by Tricia M. Derr
As my term as President draws to an end, I often wonder if I’ve made any real difference. Over the past year, I invested many hours writing articles, discussing unintended consequences and repairing working bridges. Between being a mom, a lawyer and officer of the Bar, I often feel too spread out to be effective in any one area. However, when I take a step back and review the year as a whole, as a collective bar organization, we made substantial progress. The biggest project has been planning and development of the new Bar & Foundation Center. Despite a few hiccups now and then, it is coming along beautifully with an anticipated building completion in October of this year! We have developed and refined our pro bono programs. We provided educational and occupational opportunities for diverse attorneys and leadership training for our future officers and board members. We built informative programs and conferences for those who are interested in the practice of law. We created CLE opportunities to address topics that appeal to a panoply of practice settings. The MCB does so much more than most of us ever appreciate.
Turning back to my original question, have I made any real difference? If I’m being honest with myself (and you), the unfortunate answer is “probably not.” Maybe that sounds ineffective and harsh, but it is just true. Like all of our past presidents and board members (and perhaps, like each of you), I am dispensable.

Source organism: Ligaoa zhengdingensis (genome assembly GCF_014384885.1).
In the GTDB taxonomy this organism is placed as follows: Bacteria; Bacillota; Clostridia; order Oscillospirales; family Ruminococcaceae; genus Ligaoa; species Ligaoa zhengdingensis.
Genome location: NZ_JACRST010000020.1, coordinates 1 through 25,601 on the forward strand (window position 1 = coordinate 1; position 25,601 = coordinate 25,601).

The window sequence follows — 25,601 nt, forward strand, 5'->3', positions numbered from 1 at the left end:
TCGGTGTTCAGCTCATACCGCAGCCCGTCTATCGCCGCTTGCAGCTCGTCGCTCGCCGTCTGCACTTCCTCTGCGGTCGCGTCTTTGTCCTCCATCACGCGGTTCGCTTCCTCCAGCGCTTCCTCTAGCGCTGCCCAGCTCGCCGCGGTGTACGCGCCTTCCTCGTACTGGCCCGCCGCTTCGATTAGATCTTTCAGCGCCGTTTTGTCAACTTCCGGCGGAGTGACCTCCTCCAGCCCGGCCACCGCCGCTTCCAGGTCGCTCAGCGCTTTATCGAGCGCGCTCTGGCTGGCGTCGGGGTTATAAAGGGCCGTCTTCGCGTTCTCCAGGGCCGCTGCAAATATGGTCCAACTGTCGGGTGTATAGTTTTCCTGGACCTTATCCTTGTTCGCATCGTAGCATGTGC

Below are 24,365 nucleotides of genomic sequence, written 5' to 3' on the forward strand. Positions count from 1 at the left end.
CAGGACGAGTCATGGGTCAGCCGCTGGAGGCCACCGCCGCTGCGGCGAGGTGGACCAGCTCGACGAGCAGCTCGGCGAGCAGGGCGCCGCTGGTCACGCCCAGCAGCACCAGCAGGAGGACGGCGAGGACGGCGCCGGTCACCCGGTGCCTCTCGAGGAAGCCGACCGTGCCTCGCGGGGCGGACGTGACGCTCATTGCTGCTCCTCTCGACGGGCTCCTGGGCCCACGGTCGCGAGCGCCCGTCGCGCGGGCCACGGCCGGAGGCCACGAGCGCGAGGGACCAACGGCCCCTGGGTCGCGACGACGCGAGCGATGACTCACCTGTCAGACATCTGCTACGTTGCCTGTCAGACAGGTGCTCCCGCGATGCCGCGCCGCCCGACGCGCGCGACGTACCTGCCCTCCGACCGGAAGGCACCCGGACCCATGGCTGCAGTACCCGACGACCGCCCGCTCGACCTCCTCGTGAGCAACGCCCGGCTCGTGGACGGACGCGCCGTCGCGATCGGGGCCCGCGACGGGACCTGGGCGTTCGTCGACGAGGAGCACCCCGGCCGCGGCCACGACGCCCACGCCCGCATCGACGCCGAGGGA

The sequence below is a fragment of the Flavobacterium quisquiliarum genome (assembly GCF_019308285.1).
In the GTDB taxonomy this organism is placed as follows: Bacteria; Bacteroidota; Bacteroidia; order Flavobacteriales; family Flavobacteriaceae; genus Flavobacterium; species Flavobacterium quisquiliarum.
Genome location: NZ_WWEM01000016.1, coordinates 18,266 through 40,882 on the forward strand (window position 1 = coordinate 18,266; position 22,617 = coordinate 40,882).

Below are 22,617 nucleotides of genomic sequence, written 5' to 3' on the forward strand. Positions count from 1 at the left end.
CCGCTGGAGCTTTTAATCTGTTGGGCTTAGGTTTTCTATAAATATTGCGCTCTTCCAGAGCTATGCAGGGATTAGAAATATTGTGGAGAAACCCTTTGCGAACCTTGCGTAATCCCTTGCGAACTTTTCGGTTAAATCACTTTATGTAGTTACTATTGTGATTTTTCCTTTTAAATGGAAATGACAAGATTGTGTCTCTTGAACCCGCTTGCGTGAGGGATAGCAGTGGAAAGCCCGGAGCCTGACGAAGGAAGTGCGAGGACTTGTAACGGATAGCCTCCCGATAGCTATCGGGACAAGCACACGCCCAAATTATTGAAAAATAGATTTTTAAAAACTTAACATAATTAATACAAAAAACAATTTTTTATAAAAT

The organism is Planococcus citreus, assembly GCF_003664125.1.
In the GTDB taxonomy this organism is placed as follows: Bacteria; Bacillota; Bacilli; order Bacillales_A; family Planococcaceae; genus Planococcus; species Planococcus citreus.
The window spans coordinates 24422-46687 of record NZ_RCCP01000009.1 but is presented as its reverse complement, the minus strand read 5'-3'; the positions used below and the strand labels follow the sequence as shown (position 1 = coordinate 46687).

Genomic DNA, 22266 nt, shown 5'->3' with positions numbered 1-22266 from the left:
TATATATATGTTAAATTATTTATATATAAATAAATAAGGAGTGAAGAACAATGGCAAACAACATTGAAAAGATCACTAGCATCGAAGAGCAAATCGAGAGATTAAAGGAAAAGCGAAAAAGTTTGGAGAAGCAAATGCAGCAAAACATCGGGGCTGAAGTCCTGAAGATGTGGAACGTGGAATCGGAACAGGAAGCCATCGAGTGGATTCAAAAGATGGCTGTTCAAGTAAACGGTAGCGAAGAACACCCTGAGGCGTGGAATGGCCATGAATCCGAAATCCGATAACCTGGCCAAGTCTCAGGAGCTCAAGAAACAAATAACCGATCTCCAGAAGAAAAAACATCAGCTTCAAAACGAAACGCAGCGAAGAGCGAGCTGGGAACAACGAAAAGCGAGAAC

As lawyers, we all know the feeling of “success;” and correspondingly, the feeling of “failure.” We thrive on defining “wins” and “losses.” We ask “what difference did I make?” when we should be asking “what difference did we make?” Individually, we are dispensable and replaceable. It is the support and unity of our organization, sections, committees and programs that make the difference. It is the cumulative individual commitment that creates indispensability.
One of the most indispensable leaders of our profession, Supreme Court Justice Sandra Day O’Connor often spoke about the paradox of indispensability. Even Justice O’Connor, having been the first woman on the Supreme Court, considered herself replaceable. She often recited a poem entitled “There Is No Indispensable Man” that illustrates the fallacy of self-importance in the context of the world around us. I find it quite fitting for my last article:
There Is No Indispensable Man
Saxon N. White Kessinger, Copyright 1959
Sometime when you're feeling important;
Sometime when your ego's in bloom
Sometime when you take it for granted
You're the best qualified in the room,
Sometime when you feel that your going
Would leave an unfillable hole,
Just follow these simple instructions
And see how they humble your soul;
Take a bucket and fill it with water,
Put your hand in it up to the wrist,
Pull it out and the hole that's remaining
Is a measure of how you will be missed.
You can splash all you wish when you enter,
You may stir up the water galore,
But stop and you'll find that in no time
It looks quite the same as before.
The moral of this quaint example
Is do just the best that you can,
Be proud of yourself but remember,
There's no indispensable man.
All the best,